The social net working giant Facebook (FB) which just went public on the Nasdaq saw its share price falling below its IPO price in the second trading day on Monday. Facebook stock opened at $36.5, then lost support and fell to the intraday low of $33, and eventually gave up $4.20 to report at $34.03. The closing price was far below the $38 Facebook IPO price, making investors who bought the shares in the Facebook IPO be trapped. On Tuesday, Facebook stock price plunged 8.90%, the second consecutive day loss since the listing. Market sent a number of critical voices, such as the IPO scale is too large, the original shareholders reduced a large number of shares and the Facebook IPO price is too high. Read more about the Facebook IPO price.
More-expected issue scale
Some investors pointed out that Facebook and its underwriters over-estimated the market demand, and the financing amount was too large. Facebook announced to expand the IPO scale by 25% last Wednesday, the number of shares offered added from 388 million to 421.2 million. The IPO price range increased from $28-$35 to $34-$38. The final Facebook IPO price was set at the ceiling of the new range and the IPO scale expanded to $16 billion, becoming the largest technology IPO in history.
After Facebook had expanded the issuance scale, many investors got shares of more than-expected. This was rare among the past IPOs, making the investors alert.
Analyst complained that the underwriters had completely screwed up the matter. The scale of the Facebook IPO should have been only half of the actual amount, so Facebook stock would not fall below the issuing price.
The original shareholders cashed in too much
It is worth mentioning that the original shareholders cashed in a lot during the Facebook IPO. About half of the proceeds were raised from the sale of the shares offered by the original shareholders. These early institutional investors including Goldman Sachs and Tiger Fund, substantially increase the number of shares offered in the public offering.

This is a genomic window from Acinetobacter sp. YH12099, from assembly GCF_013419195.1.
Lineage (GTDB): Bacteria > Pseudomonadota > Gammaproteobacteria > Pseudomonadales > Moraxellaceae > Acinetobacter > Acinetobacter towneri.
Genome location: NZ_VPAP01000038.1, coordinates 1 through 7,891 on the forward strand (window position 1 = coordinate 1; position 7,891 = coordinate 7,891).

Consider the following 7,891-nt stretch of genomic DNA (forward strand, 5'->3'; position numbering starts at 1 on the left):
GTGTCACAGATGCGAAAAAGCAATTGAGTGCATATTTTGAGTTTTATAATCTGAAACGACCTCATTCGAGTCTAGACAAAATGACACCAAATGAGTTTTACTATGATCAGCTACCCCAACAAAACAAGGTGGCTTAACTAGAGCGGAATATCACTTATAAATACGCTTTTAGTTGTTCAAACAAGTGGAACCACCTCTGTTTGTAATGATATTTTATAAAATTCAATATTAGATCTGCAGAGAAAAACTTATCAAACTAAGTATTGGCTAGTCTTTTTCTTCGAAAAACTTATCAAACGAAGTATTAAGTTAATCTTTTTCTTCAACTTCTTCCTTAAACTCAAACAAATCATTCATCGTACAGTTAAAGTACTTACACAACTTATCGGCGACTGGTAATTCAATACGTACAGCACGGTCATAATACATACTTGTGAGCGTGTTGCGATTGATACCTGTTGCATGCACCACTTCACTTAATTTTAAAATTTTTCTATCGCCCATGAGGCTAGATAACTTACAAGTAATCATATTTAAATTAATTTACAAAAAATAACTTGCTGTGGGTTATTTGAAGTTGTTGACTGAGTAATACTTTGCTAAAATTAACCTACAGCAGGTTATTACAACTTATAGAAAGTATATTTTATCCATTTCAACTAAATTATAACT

The statistics show that Russian investor DST reduced 40% of the shares held by it during the IPO, significantly higher than the previously expected 23% reduction plan. Goldman Sachs and Tiger Fund both sold their 50% of shares versus the previously planed 23% of Goldman Sachs and 7% of Tiger Fund.
Research institution Dealogic pointed out that the shareholders of U.S. Internet giant Yahoo and Amazon did not substaintially sell their shares in during the IPOs in the 1990s. During the Google IPO in 2004, the proportion of shares sold by the original shareholders was 28%. Analysts pointed out that the massive reduction during the Facebook IPO may indicate the sellers had believed it was a good time to take profits.
Valuation is not cheap
Many analysts have criticized the level of FB stock valuation, complaining Facebook’s valuation is not cheap and too high compared to other technology companies.
Research institution FactSet research pointed out on the basis of a stock price of $34, the price to forward twelve months earnings ratio of Facebook is 57 times while Google only trades 14 times.
An analyst said in a research report that as Facebook’s revenue and profit growth slow down in 2012, the current valuation level of Facebook will not be attractive.